Wednesday, March 9, 2016

Madrid Marathon Week 11/18

I was going to write a very positive report for this week because the training went very well and I hit all my pace targets (and some). Maybe it is not such a coincidence, then, that my back is worse than I think it has ever been, to the point that a colleague had to drive me home in my car yesterday, while another one came along to take the first one back to the office. But more of that in a moment.

The week started off with a surprisingly spritely run around the the football pitch. This was supposed to be an easy run - at a pace of between 4:26 and 4:46 / km - but (GPS error permitting) turned out to be 10km at a pace of 4:05, a smidgen above my supposed marathon pace. One of the things I like about my Garmin Fenix 2, is the VO2 Max metric, which probably has little to do with my real VO2 Max, but does seem to track my fitness very well. It makes even the easiest and most boring runs interesting by giving me a goal: after this one, my VO2 Max soared to 66 ml/s/kg.

...that of a 2:30 Marathoner! (I wish)

Tuesday marked a shift in the Hanson's plan from "speed" to "strength" and a move towards more, longer and slower intervals. The recommended pace for these was about 10 seconds faster than Marathon Pace - which I had set at 3:55 /km as running on the track is somewhat easier than on the roads with their ups and downs. Instead of running the 6 sets of 1 mile at 3:45 /km, I ended up running them (very consistently as it turned out) at 3:35 /km. This was partly because I was used to running the speed intervals at 3:25 /km and partly because my watch was displaying my instantaneous pace, rather than the average pace I was clocking up.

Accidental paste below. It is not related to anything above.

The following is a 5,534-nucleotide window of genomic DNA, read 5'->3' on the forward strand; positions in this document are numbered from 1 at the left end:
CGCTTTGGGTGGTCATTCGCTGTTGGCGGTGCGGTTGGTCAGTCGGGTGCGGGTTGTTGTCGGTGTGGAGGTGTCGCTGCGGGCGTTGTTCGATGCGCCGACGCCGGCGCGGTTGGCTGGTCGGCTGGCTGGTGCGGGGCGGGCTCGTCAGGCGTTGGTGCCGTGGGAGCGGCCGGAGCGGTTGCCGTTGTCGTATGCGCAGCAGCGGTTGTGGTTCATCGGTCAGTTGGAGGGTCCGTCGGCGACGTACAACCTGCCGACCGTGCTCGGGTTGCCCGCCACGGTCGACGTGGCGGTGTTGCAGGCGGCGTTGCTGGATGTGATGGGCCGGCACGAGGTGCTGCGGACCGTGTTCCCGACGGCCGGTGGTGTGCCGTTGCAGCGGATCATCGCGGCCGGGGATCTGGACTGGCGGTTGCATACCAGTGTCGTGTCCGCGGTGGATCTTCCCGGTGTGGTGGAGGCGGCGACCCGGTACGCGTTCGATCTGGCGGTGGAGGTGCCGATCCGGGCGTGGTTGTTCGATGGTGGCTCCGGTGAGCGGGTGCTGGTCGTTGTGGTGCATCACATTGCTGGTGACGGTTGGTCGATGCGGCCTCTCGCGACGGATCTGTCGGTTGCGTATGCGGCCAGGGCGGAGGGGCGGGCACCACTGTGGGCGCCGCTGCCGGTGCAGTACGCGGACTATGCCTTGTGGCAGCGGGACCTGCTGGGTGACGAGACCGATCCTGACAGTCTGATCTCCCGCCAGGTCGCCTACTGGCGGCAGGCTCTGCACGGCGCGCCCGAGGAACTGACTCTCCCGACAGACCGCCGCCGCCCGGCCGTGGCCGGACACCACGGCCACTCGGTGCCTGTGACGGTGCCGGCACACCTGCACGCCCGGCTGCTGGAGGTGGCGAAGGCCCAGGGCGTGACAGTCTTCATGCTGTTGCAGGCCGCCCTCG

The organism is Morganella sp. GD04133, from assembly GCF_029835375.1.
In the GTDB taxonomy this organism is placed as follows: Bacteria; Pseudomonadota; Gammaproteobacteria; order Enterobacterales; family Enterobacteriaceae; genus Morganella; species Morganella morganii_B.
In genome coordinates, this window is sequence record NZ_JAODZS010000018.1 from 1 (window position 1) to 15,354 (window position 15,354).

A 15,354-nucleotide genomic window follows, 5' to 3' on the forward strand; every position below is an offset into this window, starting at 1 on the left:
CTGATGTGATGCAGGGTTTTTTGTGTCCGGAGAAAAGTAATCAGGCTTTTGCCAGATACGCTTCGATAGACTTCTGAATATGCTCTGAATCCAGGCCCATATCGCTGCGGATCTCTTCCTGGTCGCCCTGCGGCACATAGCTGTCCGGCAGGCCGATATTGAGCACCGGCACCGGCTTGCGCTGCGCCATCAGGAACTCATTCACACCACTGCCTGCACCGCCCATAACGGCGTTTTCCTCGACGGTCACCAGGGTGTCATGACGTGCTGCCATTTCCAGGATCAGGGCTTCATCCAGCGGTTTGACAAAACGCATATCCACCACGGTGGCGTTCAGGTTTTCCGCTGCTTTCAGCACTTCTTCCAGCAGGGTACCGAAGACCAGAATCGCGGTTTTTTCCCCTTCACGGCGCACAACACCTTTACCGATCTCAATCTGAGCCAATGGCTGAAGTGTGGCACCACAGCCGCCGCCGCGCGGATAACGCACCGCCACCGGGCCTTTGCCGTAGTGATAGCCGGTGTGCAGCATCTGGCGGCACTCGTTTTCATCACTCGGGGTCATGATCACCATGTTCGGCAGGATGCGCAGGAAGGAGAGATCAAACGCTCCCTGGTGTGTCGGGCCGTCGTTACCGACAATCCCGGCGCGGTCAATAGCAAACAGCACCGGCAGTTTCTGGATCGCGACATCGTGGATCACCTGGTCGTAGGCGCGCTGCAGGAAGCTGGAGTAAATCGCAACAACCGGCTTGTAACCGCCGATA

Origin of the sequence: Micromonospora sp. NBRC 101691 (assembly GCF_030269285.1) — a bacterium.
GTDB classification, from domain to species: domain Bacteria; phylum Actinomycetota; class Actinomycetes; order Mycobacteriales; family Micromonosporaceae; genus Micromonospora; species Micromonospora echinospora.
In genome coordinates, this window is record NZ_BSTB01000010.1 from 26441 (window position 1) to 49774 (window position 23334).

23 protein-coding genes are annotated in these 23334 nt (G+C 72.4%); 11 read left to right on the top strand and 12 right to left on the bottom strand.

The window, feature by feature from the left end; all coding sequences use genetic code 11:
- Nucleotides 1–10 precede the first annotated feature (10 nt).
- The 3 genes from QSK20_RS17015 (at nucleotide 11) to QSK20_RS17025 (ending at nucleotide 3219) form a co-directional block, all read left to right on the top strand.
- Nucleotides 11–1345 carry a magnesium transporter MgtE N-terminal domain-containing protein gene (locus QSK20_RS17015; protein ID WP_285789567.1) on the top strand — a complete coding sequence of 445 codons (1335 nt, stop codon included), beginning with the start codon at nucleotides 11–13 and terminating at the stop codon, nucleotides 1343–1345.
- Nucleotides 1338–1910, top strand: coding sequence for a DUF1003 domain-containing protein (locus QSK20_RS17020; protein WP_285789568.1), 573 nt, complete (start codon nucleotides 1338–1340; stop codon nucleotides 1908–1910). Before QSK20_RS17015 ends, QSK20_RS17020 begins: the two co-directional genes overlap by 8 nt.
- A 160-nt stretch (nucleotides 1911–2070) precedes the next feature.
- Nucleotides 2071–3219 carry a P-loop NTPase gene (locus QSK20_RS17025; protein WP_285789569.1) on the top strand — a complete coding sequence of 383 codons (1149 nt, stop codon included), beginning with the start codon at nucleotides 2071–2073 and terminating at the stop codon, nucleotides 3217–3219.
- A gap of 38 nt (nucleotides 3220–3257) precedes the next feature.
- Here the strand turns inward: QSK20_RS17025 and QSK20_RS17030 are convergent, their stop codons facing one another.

Thursday was another "Something Of Substance" (SOS) workout, being a 13 km (8 mile) run at Marathon Pace, again executed slightly faster than required at a pace of 3:52 /km. A few more easy runs and then all that was left was the long run on Sunday. But I'm getting ahead of myself...

I woke up on Saturday with a stiff neck and shoulder, but nothing too worrying. I bought some bath salts and treated myself to a very long hot bath while watching House of Cards Season 4. I didn't much fancy going for a run, especially as it was one of those cold, grey, non-descript kind of afternoons but, after a few reluctant kilometres, the pace seemed to pick itself up naturally as my back loosened up.

On Sunday my back was even stiffer and I started to get nervous about the impending long run. I also had some chores to do - namely, varnishing hundreds of slats of wood that would soon turn into a new garden shed. Again, my back felt better rather than worse as it warmed up, and the run became less of a worry. I'd designed a new route

which turned out to be very good: all on roads, not too many hills and with most of the ascent out of the way by half way. If my long run pace was supposed to be 4:17 /km, I surprised myself by putting in a 4:06 /km effort. All in all, a good week with 93 kilometres in the bag.

On Monday my back (or, more specifically, my left shoulder and neck) was really uncomfortable. I rang all the physios in the area and ended up going to an osteopath at lunch time. There is little more satisfying than the series of  "clicks" he managed to solicit, and I went back to the office a new man. He made a comment about how strained my muscles around the scapula were but - if he thought that complete rest was a good idea, he probably thought I was old enough to realize this for myself. There is a reason why the muscles "lock up" and that is to protect a damaged area so, if you unlock this area prematurely, you can lay yourself open for further injury - at least, this is my home-cooked theory. So I went for an easy run around the track after work. About 8 kilometres in, someone appeared on the track - unusual for that time in the evening where I work - and, although they looked like they were running easily, they seemed to be catching me up. Just at that moment, a drum 'n' bass track came on my iPod and the combination of the high bpm and high testosterone made me pick up my pace. Even so, I got lapped by this new comer... It was then that I realized that he wasn't just anyone - he turned out to be the trainer who works at the gym who runs 800m in 1:49 (the World Record is 1:40.91!!). More fool me.